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Introduction

Recent epidemiology of pertussis

In recent years, pertussis control has re-emerged as a prominent public health challenge, with multiple outbreaks observed worldwide (Tan, Dalby & Forsyth, 2015), and with some jurisdictions reporting the highest numbers of cases seen in decades (California Department of Public Health, 2015). In Canada, the last peak in pertussis activity was seen in the mid-1990s, after which incidence rates were gradually declining prior to a 2012 resurgence. This recent increase was driven by outbreaks in several provinces/territories (Smith et al., 2014). The national age-specific incidence rate remains highest among infants under 12 months of age, an age group also suffering the most hospitalizations and deaths. However, recently school-age children and younger adolescents have also borne a disproportionate burden, particularly during outbreaks. During the 2012 New Brunswick outbreak, the highest age-specific incidence rate fell in the 10–14 age group, which was twice as high as the incidence rate among infants (1,240 vs. 660 per 100,000, respectively) (Office of the Chief Medical Officer of Health, 2014a). Such increases in incidence rates among older children were reported from several US states (California Department of Public Health, 2015; Wisconsin Department of Health Services, 2012), suggesting a bimodal age distribution of cases in some jurisdictions. During three most recent Minnesota outbreaks, the proportion of pertussis cases among children 7–18 years old exceeded 60% (Sanstead et al., 2015).

The recent increase in pertussis activity is thought to be due to a combination of waning immunity from acellular pertussis vaccine and sub-optimal vaccine coverage. In the Ontario outbreak, cases were reported among unvaccinated individuals from a religious community and among vaccinated school-aged children (Deeks et al., 2014). In New Brunswick, 67% of cases in the 10–14 age group were up-to-date with their immunization (Office of the Chief Medical Officer of Health, 2014a). Several studies estimated the annual decline in protection after pertussis vaccination as ranging from 21% to 62% (McGirr & Fisman, 2015; Klein et al., 2012; Tartof et al., 2013). Vaccine-derived protection among individuals who were primed with the whole-cell pertussis vaccine is reported to be greater compared to individuals who received purely acellular formulations (Sheridan et al., 2014) Furthermore, natural disease confers even greater—but not life-long—protection (Wendelboe et al., 2005). Genetic mutations in the Bordetella pertussis bacterium and better detection and diagnosis have been suggested as other explanations for this recent pertussis trend (Jackson & Rohani, 2014).

Vaccination remains a cornerstone of public health measures to control pertussis. Improving immunization schedule adherence by raising awareness among public is the most commonly used intervention. The strategy of “cocooning” infants (vaccinating parents and other individuals in close contact with infants) has been advocated, with mixed reviews (Rosenblum et al., 2014; Healy et al., 2015). Immunizing pregnant women in the third trimester of pregnancy to prevent pertussis disease in infants too young to receive vaccination is recommended in the US (Centers for Disease Control and Prevention, 2013). Modifications of the immunization schedule (changing the age of vaccine administration or adding doses) have been discussed (Libster & Edwards, 2012). Developing new vaccines will offer the best long-term control strategy, however it is not likely to occur in the short term (Meade, Plotkin & Locht, 2014).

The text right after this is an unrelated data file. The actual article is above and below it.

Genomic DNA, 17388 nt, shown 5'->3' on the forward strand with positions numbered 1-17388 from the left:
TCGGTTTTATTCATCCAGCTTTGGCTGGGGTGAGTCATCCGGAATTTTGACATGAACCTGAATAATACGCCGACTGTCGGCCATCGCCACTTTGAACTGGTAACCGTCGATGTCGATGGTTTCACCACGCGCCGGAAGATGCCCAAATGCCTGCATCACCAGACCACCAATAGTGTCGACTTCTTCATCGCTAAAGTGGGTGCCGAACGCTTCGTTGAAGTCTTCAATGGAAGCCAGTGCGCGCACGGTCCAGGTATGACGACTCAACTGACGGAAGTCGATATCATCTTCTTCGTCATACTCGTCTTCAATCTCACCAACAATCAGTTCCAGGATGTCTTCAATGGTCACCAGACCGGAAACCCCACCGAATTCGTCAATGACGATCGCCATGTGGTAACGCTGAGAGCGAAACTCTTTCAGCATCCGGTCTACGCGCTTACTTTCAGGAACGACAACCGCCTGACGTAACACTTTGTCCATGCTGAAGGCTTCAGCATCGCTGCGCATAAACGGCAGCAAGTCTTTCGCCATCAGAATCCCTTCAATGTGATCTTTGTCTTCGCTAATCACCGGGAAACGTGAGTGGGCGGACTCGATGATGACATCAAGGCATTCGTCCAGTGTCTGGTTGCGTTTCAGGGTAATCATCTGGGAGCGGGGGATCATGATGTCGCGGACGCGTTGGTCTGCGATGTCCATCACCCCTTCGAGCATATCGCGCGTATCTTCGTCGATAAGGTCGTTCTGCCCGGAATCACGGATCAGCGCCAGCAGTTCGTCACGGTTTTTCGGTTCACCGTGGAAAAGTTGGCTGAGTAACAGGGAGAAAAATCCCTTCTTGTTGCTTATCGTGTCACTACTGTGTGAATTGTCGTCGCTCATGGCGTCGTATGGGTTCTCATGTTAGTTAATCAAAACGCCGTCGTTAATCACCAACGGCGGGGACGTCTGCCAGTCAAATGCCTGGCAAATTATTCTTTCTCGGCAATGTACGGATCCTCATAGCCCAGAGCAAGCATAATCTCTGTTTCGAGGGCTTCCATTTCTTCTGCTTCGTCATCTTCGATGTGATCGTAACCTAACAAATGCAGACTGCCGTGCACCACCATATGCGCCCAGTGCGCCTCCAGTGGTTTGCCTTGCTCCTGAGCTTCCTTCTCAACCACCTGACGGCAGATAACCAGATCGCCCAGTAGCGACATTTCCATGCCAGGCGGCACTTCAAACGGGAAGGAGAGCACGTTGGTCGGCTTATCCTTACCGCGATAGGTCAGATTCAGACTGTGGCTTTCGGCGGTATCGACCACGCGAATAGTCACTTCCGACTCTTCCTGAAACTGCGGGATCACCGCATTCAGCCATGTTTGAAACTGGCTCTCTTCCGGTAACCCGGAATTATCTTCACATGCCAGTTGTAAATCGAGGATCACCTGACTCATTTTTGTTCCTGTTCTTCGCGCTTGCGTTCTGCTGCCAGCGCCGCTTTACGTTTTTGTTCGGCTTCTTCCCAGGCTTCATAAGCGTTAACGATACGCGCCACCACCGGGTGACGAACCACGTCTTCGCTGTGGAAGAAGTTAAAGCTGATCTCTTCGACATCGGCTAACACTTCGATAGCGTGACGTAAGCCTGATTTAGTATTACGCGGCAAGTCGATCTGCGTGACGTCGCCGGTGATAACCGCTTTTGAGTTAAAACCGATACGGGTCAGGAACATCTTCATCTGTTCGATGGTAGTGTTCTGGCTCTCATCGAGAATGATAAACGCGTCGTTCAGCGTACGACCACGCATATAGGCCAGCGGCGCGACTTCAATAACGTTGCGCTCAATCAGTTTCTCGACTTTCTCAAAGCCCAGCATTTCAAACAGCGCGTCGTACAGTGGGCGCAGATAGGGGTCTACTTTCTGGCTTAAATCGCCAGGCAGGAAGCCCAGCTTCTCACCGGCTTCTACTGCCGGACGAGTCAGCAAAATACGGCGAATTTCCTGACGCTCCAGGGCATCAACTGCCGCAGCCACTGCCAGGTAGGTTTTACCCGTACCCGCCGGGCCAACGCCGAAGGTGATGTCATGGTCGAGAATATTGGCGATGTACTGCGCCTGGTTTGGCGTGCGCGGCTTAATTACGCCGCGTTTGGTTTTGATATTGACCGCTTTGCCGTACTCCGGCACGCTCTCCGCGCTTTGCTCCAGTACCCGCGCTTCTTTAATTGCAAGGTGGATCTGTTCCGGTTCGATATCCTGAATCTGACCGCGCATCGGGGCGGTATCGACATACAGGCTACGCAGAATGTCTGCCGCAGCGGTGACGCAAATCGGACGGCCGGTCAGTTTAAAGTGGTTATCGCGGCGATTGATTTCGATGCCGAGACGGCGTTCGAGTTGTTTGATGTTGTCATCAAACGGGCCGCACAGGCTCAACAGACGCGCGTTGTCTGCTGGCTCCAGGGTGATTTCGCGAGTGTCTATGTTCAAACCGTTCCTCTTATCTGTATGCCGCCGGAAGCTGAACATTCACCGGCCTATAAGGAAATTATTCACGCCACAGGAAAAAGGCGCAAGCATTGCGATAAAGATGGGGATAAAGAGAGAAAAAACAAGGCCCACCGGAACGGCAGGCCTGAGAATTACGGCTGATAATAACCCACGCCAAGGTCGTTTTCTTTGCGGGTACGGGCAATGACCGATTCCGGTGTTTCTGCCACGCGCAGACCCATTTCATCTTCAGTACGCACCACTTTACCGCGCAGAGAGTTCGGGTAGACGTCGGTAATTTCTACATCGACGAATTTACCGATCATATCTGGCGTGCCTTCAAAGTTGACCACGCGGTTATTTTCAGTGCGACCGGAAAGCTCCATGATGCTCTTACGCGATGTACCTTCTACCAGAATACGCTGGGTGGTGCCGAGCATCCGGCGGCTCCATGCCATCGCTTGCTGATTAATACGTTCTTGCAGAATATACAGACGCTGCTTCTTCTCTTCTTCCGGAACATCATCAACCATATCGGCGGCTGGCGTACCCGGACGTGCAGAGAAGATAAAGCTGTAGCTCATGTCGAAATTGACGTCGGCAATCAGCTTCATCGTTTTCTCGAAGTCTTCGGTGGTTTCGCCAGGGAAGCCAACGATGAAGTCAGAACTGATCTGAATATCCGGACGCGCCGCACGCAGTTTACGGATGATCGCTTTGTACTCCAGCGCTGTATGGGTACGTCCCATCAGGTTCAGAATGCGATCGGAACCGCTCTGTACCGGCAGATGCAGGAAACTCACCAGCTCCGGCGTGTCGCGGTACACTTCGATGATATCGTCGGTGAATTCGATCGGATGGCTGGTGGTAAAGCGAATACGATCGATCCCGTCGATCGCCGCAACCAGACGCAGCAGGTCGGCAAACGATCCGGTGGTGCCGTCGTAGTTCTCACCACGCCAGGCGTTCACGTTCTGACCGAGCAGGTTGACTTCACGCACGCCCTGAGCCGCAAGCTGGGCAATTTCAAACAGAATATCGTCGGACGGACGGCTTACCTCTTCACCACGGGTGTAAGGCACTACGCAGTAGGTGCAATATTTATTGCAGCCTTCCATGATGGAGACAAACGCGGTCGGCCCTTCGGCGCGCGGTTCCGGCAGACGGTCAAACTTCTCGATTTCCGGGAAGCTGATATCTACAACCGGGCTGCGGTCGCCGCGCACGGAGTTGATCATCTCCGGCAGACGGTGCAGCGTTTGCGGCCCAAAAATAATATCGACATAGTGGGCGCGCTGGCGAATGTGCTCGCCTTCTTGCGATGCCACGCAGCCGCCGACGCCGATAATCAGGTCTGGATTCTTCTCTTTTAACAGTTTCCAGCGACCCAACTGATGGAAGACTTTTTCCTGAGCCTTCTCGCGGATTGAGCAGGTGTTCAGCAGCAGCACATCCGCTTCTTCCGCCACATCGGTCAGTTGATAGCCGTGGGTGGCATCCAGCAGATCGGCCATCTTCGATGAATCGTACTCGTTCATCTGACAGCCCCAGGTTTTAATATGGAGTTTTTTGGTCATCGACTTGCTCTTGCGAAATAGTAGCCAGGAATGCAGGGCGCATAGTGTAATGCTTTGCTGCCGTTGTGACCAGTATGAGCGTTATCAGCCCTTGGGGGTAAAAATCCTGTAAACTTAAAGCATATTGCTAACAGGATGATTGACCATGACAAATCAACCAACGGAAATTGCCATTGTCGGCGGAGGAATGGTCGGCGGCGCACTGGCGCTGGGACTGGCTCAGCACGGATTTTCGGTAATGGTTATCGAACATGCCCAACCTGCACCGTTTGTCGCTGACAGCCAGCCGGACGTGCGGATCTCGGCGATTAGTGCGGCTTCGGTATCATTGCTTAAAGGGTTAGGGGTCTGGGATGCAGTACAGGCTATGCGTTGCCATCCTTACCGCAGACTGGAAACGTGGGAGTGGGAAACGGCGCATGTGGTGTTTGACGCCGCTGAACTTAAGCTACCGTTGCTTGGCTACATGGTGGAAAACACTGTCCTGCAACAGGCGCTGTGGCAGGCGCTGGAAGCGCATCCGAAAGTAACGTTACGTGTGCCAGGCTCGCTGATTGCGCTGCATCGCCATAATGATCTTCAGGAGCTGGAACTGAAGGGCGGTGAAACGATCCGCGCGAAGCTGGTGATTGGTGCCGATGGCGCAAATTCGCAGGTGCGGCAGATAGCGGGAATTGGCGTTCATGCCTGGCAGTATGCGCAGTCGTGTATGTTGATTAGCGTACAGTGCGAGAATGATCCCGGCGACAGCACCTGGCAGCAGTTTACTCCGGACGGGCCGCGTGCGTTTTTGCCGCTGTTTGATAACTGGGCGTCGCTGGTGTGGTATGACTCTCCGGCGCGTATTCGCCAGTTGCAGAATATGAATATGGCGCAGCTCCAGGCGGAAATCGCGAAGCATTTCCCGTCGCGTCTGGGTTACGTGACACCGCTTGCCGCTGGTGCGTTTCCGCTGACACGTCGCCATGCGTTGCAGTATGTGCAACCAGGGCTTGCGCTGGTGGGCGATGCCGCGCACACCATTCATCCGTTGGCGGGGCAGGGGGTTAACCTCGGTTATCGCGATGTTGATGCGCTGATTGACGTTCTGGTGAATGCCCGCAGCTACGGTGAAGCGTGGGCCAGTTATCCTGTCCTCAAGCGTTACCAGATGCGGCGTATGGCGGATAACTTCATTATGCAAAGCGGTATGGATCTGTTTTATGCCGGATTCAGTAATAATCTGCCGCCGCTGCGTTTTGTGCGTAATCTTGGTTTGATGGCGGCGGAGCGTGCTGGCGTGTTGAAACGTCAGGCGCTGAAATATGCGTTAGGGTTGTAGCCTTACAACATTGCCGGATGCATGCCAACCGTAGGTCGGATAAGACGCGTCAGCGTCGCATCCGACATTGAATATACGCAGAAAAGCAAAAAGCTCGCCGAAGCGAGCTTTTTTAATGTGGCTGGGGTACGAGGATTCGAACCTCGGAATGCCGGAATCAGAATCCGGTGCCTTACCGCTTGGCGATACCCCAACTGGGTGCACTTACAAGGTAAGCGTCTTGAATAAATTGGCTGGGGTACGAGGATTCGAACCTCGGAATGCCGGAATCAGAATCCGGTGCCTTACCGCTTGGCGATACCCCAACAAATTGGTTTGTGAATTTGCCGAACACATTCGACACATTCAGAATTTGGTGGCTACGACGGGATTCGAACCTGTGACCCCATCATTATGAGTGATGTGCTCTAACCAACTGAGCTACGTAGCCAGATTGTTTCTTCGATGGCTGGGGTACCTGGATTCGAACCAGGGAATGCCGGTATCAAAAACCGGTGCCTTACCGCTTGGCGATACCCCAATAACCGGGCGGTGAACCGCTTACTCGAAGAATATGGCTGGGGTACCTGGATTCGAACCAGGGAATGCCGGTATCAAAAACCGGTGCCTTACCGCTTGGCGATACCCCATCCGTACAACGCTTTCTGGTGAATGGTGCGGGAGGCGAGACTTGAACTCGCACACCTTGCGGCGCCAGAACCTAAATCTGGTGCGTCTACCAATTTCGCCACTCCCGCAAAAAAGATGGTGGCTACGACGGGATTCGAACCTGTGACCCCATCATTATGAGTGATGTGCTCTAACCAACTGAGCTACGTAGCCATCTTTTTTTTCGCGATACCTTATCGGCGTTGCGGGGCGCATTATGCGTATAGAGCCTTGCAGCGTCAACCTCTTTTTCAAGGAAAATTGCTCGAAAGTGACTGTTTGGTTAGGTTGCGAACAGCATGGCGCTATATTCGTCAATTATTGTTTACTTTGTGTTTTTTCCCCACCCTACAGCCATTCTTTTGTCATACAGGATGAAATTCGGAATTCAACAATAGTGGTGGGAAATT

The ongoing occurrence of pertussis outbreaks presents a challenge to public health authorities which may necessitate supplementary control measures. In Canada, immunization of pregnant women is recommended only in outbreak situations (Public Health Agency of Canada, 2014b). Early contact tracing and chemoprophylaxis of contacts has been advanced as protective in control of school-based outbreaks (Miguez Santiyan et al., 2015). Outbreak response immunization (ORI) has been employed if a particular group is disproportionately affected and it is feasible to reach and vaccinate this group in a relatively short period of time (Office of the Chief Medical Officer of Health, 2014a). ORI is supplementary immunization given over and above the routine vaccination schedule, including to those who may be fully immunized or those who did not receive their scheduled vaccines. Potential benefits of ORI could accrue both in the short-term (terminating or limiting an ongoing outbreak) and long-term (preventing future outbreaks) and may extend to age groups other than the age group for whom ORI was targeted. The relevance of this intervention to all population (all other age groups) reflects the fact that interrupting transmission among mostly affected group may also decelerate transmission to other age groups with whom these individuals come in contact. Furthermore, it is very important to see whether stopping outbreak in the ORI target group can have a material effect on a particularly vulnerable population—babies under 1 year of age. ORI may also blunt natural boosting from circulating sub-clinical infections. The cost of such immunization campaigns, including emergency response infrastructure, cost of vaccines and their delivery is high, and often not included in routine immunization programs budgets. Evaluation of such immunization campaigns is limited and the need for pertussis outbreak response research has been advocated (World Health Organization, 2009). The objective of our study was to investigate the effect of outbreak response immunization (ORI) among adolescents as an emergency public health intervention in light of a recent re-emergence of pertussis outbreaks.